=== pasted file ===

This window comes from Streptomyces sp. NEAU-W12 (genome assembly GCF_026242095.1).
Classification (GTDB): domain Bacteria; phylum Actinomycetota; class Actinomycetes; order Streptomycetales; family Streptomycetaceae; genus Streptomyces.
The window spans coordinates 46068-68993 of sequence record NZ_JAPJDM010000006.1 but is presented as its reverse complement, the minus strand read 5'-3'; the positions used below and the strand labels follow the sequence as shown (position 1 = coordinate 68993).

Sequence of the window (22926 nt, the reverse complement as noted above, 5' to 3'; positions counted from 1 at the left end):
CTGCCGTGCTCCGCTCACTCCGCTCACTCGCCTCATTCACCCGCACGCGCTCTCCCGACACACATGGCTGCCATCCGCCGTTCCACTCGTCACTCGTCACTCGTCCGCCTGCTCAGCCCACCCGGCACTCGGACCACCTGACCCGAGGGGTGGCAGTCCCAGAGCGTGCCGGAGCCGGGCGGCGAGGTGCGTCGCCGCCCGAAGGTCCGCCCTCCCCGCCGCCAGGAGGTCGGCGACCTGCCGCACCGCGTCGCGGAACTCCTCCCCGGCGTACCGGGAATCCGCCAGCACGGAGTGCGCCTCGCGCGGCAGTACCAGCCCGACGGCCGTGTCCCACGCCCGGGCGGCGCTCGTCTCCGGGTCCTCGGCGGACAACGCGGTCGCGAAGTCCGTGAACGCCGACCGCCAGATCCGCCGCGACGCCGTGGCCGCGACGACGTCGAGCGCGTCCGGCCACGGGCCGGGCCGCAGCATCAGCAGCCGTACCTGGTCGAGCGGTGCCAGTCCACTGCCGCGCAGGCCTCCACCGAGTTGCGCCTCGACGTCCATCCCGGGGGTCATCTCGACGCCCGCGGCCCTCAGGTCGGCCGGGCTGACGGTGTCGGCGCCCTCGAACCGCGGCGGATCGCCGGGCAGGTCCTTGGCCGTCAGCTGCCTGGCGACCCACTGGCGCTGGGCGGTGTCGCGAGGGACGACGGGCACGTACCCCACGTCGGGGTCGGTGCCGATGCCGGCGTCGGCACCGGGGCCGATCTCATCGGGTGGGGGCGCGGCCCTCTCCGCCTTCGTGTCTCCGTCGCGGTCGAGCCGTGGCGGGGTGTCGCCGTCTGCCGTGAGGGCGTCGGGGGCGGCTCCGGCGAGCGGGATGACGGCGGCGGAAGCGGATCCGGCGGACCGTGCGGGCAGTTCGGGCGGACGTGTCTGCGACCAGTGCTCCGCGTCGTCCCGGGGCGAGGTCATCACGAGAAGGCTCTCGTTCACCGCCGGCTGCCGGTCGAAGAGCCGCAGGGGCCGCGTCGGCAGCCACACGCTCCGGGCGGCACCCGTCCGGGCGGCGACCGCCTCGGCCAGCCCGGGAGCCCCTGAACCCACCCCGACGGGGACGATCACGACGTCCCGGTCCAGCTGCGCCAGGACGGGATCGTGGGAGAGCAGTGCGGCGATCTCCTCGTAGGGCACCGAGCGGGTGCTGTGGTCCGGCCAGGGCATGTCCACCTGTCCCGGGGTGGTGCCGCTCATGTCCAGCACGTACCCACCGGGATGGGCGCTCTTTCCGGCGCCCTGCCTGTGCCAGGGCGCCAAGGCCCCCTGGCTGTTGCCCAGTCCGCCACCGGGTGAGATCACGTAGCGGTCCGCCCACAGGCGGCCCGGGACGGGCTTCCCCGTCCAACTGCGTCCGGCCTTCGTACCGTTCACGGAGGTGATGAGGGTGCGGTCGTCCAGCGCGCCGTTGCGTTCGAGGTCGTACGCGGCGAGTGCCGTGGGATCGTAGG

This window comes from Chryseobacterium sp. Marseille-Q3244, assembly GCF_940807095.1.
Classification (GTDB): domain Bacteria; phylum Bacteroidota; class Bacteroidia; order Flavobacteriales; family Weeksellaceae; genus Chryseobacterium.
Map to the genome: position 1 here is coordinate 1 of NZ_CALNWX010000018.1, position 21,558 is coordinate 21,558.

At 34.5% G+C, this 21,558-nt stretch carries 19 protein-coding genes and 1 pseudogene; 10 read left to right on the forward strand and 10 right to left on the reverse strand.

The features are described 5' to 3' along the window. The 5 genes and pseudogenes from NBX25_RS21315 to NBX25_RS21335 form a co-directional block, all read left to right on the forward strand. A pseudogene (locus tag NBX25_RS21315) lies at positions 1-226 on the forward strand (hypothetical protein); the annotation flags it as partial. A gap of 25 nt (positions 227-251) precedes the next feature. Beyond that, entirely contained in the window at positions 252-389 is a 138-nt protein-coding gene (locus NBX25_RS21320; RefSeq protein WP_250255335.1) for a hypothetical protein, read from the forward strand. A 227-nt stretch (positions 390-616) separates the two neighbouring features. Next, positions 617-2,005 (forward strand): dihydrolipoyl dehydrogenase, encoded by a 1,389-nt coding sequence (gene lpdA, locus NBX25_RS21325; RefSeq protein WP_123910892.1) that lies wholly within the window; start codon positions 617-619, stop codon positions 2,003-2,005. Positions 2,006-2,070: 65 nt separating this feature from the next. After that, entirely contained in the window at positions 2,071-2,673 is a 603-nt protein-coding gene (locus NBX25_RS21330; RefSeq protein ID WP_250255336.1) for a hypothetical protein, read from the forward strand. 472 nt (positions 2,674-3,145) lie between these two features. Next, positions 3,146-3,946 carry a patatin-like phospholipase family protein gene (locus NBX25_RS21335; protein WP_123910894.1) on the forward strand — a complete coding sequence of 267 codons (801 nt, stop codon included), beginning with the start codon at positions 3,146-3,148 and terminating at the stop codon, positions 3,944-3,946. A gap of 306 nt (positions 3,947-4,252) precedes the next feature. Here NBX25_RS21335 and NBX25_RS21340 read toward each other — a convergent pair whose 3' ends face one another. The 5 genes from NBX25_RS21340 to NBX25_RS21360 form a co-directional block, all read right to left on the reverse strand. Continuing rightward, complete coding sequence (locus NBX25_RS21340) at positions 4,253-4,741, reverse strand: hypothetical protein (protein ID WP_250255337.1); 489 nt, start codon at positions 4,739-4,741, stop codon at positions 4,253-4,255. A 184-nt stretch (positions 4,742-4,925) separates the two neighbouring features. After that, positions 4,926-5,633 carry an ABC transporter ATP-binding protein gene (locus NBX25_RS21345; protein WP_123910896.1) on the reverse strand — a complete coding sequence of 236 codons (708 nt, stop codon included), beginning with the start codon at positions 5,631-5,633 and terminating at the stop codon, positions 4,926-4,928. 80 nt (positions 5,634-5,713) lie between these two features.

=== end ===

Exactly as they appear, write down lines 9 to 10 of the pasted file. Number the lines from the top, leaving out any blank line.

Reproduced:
At 34.5% G+C, this 21,558-nt stretch carries 19 protein-coding genes and 1 pseudogene; 10 read left to right on the forward strand and 10 right to left on the reverse strand.

The features are described 5' to 3' along the window. The 5 genes and pseudogenes from NBX25_RS21315 to NBX25_RS21335 form a co-directional block, all read left to right on the forward strand. A pseudogene (locus tag NBX25_RS21315) lies at positions 1-226 on the forward strand (hypothetical protein); the annotation flags it as partial. A gap of 25 nt (positions 227-251) precedes the next feature. Beyond that, entirely contained in the window at positions 252-389 is a 138-nt protein-coding gene (locus NBX25_RS21320; RefSeq protein WP_250255335.1) for a hypothetical protein, read from the forward strand. A 227-nt stretch (positions 390-616) separates the two neighbouring features. Next, positions 617-2,005 (forward strand): dihydrolipoyl dehydrogenase, encoded by a 1,389-nt coding sequence (gene lpdA, locus NBX25_RS21325; RefSeq protein WP_123910892.1) that lies wholly within the window; start codon positions 617-619, stop codon positions 2,003-2,005. Positions 2,006-2,070: 65 nt separating this feature from the next. After that, entirely contained in the window at positions 2,071-2,673 is a 603-nt protein-coding gene (locus NBX25_RS21330; RefSeq protein ID WP_250255336.1) for a hypothetical protein, read from the forward strand. 472 nt (positions 2,674-3,145) lie between these two features. Next, positions 3,146-3,946 carry a patatin-like phospholipase family protein gene (locus NBX25_RS21335; protein WP_123910894.1) on the forward strand — a complete coding sequence of 267 codons (801 nt, stop codon included), beginning with the start codon at positions 3,146-3,148 and terminating at the stop codon, positions 3,944-3,946. A gap of 306 nt (positions 3,947-4,252) precedes the next feature. Here NBX25_RS21335 and NBX25_RS21340 read toward each other — a convergent pair whose 3' ends face one another. The 5 genes from NBX25_RS21340 to NBX25_RS21360 form a co-directional block, all read right to left on the reverse strand. Continuing rightward, complete coding sequence (locus NBX25_RS21340) at positions 4,253-4,741, reverse strand: hypothetical protein (protein ID WP_250255337.1); 489 nt, start codon at positions 4,739-4,741, stop codon at positions 4,253-4,255. A 184-nt stretch (positions 4,742-4,925) separates the two neighbouring features. After that, positions 4,926-5,633 carry an ABC transporter ATP-binding protein gene (locus NBX25_RS21345; protein WP_123910896.1) on the reverse strand — a complete coding sequence of 236 codons (708 nt, stop codon included), beginning with the start codon at positions 5,631-5,633 and terminating at the stop codon, positions 4,926-4,928. 80 nt (positions 5,634-5,713) lie between these two features.